additional cost (in addition to a pillared model, or retro-fitting a pillared model into a hardtop is another, more costly issue).

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Balthazar said it all right there...

Nick: How fast do you think the 530 dude was going? Seriously? :huh:

I'm thinking his blowout was at about 90mph and might have

involved a lot of luck. Holy hel he's lucky to be alive!

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Oh, and here's a freekin' idea:

Look both ways before crossing a dangerous intersecion.

I always do, weather I'm driving a 2008 Duramax Diesel

powered 3500 or a pillarless hardtop from the 1960s.

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Horse-puckey. It's far less involved that engineering a convertible, and a great many manufacturers rubber-stamped the R&D bill for that. Engineer the next gen Model X as a hardtop from the beginning, and there's almost no

additional cost (in addition to a pillared model, or retro-fitting a pillared model into a hardtop is another, more costly issue).

Convertibles command a higher price tag. Can a pillarless hardtop? No. Engineering such a vehicle from the get-go to have something that has a purely cosmetic effect has zero value and is something no manufacturer would do aside from pure fancy, and an innovative imagination is something sorely lacking outside of probably two or three major automakers...one has a hardtop coupe and you're on the site dedicated to the other one.

Look both ways before crossing a dangerous intersecion.

I always do, weather I'm driving a 2008 Duramax Diesel

powered 3500 or a pillarless hardtop from the 1960s.

Specious reasoning. 'Looking' doesn't prevent the other motorist from not looking, nor does merely observing a dangerous situation extricate you from it.

Again, its not as much a structural issue for hardtops as a class as it is a return of investment issue to make X-mobile a structurally-sound hardtop in the first place.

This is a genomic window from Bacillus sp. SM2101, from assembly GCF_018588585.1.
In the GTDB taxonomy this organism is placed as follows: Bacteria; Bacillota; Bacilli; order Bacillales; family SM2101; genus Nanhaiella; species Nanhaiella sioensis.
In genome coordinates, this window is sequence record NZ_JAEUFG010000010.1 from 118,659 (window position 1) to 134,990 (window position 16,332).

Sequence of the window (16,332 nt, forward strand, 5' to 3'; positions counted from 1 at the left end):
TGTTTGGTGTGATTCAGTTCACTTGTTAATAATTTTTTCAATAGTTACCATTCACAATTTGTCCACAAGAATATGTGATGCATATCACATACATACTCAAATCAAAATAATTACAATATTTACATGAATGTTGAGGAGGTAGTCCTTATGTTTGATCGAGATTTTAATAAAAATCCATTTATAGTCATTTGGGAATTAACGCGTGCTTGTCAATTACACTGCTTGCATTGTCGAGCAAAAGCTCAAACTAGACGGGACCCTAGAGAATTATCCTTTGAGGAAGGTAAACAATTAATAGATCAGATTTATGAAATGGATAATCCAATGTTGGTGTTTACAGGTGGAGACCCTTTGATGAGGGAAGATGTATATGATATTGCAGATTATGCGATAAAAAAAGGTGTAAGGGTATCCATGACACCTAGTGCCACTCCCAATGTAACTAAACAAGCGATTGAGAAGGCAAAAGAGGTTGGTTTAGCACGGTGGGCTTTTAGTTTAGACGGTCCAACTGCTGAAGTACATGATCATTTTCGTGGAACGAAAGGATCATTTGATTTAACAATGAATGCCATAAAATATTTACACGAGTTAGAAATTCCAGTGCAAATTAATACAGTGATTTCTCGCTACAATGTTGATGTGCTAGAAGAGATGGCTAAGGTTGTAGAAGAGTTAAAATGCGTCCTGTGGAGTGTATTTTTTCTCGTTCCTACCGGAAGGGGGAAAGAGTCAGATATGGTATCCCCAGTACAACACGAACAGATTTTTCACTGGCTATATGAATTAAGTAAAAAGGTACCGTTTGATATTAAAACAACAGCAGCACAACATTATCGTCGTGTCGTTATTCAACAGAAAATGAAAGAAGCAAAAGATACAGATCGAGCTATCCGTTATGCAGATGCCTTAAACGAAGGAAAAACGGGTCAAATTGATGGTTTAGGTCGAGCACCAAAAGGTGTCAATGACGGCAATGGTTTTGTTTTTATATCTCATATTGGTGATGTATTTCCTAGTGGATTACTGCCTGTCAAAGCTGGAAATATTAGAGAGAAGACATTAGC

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a pillarless hardtop might be able to be designed to be safe, but visual lack of structure is unsettling for many buyers. just like a three season porch suspended by a couple of slender posts.....it might do the job, but it looks suggest its very weak and not able to keep from collapsing.

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Convertibles command a higher price tag. Can a pillarless hardtop? No. Engineering such a vehicle from the get-go to have something that has a purely cosmetic effect has zero value and is something no manufacturer would do aside from pure fancy, and an innovative imagination is something sorely lacking outside of probably two or three major automakers...one has a hardtop coupe and you're on the site dedicated to the other one.

Specious reasoning. 'Looking' doesn't prevent the other motorist from not looking, nor does merely observing a dangerous situation extricate you from it.

And it would be cheaper still to engineer a purpose built convertible first, then throw a hard top over it. Rather than engineering a convertible and a pillared coupe separately.

As for the Solara, I believe it is still a chop job. Regular Solaras are sent off to some 3rd party to be converted.